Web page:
Supernatural Shunga: Things that Go Bump in the Night

One way in which Japanese artists reinvigorated the genre of shunga was by focusing upon the narrative content of their works. In 1776, the artist Toriyama Sekien (1712–1788) published The Illustrated Night Parade of a Hundred Demons (Gazu hyakki yagyō), an encyclopedic bestiary of supernatural creatures (known in Japanese as yōkai or bakemono) inspired by Chinese precedents such as the Collected Illustrations of the Three Realms (Sancai Tuhui, 1607) by Wang Qi and Wang Siyi (active c. late 16th—early 17th centuries).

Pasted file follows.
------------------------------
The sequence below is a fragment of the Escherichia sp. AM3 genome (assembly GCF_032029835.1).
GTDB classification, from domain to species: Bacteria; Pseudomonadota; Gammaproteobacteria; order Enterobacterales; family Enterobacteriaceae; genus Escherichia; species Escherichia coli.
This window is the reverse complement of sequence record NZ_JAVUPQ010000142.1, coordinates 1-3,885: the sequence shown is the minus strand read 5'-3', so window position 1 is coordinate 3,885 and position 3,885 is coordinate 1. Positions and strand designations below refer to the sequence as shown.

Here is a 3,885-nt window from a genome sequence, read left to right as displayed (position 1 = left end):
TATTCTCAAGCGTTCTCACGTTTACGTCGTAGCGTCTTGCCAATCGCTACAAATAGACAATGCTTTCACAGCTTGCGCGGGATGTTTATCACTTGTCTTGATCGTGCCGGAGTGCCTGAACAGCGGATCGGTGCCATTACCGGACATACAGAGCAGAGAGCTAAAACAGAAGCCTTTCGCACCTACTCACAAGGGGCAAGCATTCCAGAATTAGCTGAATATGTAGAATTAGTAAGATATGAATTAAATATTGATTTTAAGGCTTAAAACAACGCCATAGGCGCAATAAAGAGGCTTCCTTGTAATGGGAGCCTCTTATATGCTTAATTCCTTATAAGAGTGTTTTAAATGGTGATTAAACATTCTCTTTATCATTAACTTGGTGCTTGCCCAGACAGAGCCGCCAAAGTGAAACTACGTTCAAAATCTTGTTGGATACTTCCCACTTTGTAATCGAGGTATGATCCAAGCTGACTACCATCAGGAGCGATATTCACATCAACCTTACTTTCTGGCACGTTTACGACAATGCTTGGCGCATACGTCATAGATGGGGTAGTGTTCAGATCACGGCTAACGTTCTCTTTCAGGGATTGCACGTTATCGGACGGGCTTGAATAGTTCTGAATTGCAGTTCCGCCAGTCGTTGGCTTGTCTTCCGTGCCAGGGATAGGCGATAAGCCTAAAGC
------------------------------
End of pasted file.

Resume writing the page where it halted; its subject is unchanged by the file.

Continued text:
With its fanciful illustrations, unbridled imagination, pseudo-scientific tone and literary roots in Asian mythology, Gazu hyakki yagyō not only enjoyed astonishing commercial success but also had a substantial influence upon the imagery of artists such as Utagawa Kuniyoshi (1797–1861) and his contemporaries. Over the following ten years, Sekien released multiple sequels to Gazu hyakki yagyō, and even in the 19th century, artists such as Takehara Shunsensai (active c. early 19th century) continued to explore the world of tengu (long-nosed goblins), rokurokubi (ghosts with necks that elongated indefinitely like elastic, airborne serpents) and shape-shifting foxes that disguised themselves as beautiful women in order to seduce unsuspecting men. Needless to say, shunga artists found such creatures to be irresistibly ripe for sexual reinterpretation.